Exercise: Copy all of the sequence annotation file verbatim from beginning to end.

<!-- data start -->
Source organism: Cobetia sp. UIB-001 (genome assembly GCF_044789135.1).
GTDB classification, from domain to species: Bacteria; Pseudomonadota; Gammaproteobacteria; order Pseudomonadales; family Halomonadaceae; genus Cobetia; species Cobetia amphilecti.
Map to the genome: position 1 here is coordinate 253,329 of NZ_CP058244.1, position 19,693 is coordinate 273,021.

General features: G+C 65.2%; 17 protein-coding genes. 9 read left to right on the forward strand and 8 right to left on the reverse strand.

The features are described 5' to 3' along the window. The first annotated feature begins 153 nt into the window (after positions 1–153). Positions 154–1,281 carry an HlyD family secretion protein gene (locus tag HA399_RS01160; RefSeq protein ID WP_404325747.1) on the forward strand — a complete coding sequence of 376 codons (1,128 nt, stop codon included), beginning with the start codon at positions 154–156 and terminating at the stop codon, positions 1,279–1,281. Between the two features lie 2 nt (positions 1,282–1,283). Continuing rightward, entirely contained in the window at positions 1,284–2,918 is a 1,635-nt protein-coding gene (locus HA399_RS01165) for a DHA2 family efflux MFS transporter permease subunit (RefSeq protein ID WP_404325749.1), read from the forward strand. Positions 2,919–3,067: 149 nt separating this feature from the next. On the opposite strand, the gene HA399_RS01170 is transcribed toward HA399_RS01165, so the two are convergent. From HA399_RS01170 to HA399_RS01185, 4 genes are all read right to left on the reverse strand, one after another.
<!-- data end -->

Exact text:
Source organism: Cobetia sp. UIB-001 (genome assembly GCF_044789135.1).
GTDB classification, from domain to species: Bacteria; Pseudomonadota; Gammaproteobacteria; order Pseudomonadales; family Halomonadaceae; genus Cobetia; species Cobetia amphilecti.
Map to the genome: position 1 here is coordinate 253,329 of NZ_CP058244.1, position 19,693 is coordinate 273,021.

General features: G+C 65.2%; 17 protein-coding genes. 9 read left to right on the forward strand and 8 right to left on the reverse strand.

The features are described 5' to 3' along the window. The first annotated feature begins 153 nt into the window (after positions 1–153). Positions 154–1,281 carry an HlyD family secretion protein gene (locus tag HA399_RS01160; RefSeq protein ID WP_404325747.1) on the forward strand — a complete coding sequence of 376 codons (1,128 nt, stop codon included), beginning with the start codon at positions 154–156 and terminating at the stop codon, positions 1,279–1,281. Between the two features lie 2 nt (positions 1,282–1,283). Continuing rightward, entirely contained in the window at positions 1,284–2,918 is a 1,635-nt protein-coding gene (locus HA399_RS01165) for a DHA2 family efflux MFS transporter permease subunit (RefSeq protein ID WP_404325749.1), read from the forward strand. Positions 2,919–3,067: 149 nt separating this feature from the next. On the opposite strand, the gene HA399_RS01170 is transcribed toward HA399_RS01165, so the two are convergent. From HA399_RS01170 to HA399_RS01185, 4 genes are all read right to left on the reverse strand, one after another.